Twenty years ago in the HIV epidemic, the ravages of immunodeficiency were well known: opportunistic infections, cancers, encephalopathies and wasting. Since the advent of highly active antiretroviral therapy, people with HIV infection are living longer and overall experience an improved quality of life. With the waning impact of opportunistic infections, other diseases have come to the fore as a major cause of morbidity and mortality in this population. Hepatitis C virus (HCV) infection and its associated complications are now a significant source of morbidity and mortality in the HIV epidemic.
The numbers alone are stunning. HCV co-infection can range from 15 to 30% of HIV-infected patients; however, among certain high-risk groups, such as injection drug users, this percentage can triple [1,2]. HCV infection without concomitant HIV infection poses management challenges, but superimposed upon HIV infection, it presents a double whammy. Important medications used in the management of HIV induced immunodeficiency are primarily metabolized through the liver, the very organ that is the target of HCV infection; an organ often compromised by ongoing inflammatory change and ultimate destruction. This picture is further complicated by the differential response rates of those co-infected with HIV, compared with those who are not.
Response to therapy in the setting of HIV is markedly diminished, and the odds decrease further once race and genotype are taken into consideration . HIV infection disproportionately affects racial and ethnic minorities, and HCV infection also disproportionately impacts them. The chances of achieving a sustained virological response to treatment for HCV infection, in the setting of HIV infection, is decreased further when the genotype is genotype 1, and the race is African American . The reason for this differential response remains unclear; however, it does not appear to be explained by either treatment adherence or viral genotype.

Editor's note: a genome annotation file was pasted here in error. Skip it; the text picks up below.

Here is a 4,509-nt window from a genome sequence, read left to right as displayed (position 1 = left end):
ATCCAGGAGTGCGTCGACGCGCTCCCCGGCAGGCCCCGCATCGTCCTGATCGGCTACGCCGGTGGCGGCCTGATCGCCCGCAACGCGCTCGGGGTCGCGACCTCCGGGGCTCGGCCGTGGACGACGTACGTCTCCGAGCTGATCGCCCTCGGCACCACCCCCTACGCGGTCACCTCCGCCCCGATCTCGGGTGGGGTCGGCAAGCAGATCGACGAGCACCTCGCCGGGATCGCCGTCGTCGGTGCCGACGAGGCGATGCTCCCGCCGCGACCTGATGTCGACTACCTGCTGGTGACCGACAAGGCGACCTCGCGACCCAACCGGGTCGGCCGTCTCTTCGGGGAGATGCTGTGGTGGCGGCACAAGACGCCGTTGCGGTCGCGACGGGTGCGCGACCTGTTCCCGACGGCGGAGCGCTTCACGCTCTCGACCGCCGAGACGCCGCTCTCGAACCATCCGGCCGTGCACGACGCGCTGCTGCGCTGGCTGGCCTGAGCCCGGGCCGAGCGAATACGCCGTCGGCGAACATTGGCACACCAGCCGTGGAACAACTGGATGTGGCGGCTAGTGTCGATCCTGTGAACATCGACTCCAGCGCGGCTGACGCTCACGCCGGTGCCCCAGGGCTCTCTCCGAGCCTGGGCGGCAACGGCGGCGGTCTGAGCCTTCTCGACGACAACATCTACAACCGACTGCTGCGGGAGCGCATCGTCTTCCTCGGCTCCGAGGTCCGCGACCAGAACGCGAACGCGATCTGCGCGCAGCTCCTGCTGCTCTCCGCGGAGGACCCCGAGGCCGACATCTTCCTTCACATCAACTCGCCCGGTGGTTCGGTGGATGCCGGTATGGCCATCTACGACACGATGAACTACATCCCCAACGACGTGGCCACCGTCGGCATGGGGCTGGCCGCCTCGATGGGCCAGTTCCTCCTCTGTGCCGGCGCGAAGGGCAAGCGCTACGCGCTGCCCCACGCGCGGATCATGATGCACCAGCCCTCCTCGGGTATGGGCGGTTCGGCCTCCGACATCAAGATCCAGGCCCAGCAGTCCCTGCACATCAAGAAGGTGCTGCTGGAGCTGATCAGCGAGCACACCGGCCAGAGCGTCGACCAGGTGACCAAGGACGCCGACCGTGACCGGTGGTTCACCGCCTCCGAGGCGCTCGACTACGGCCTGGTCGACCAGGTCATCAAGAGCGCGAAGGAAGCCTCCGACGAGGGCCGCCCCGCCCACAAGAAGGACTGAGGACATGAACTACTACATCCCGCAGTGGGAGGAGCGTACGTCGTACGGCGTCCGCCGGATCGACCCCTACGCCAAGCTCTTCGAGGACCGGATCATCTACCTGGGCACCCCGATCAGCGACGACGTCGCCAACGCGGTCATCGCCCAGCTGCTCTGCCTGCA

The real burden of this co-infection must be translated into the human cost. Take as an example the case of C.J.*, an African-American woman co-infected with HIV and HCV. Her past history is significant for the use of alcohol and marijuana, which began in 1980 at the age of 20 years. She began to add cocaine to stay awake at an extra part-time job, which she needed to help support a sibling she cared for after the death of her mother. In 1995 she was arrested for drug possession, and she opted for detoxification instead of incarceration. During an admission work-up she tested positive for HIV infection, as well as HCV infection. Routine laboratory work did not indicate the need for antiretroviral therapy at the time. She opted for detoxification but declined any other treatment.
After dropping out of care approximately 6 months after release from the detoxification program, C.J. returned to a local clinic. Her testing at that time indicated a decline in her CD4 cell count to 250 cells/μl, an HIV viral load of 100 000 copies/ml and liver function tests that were 2.5 times the upper limits of normal. She agreed to the initiation of antiretroviral therapy, but expressed ambivalence about an evaluation of her hepatitis. She finally agreed to a liver biopsy.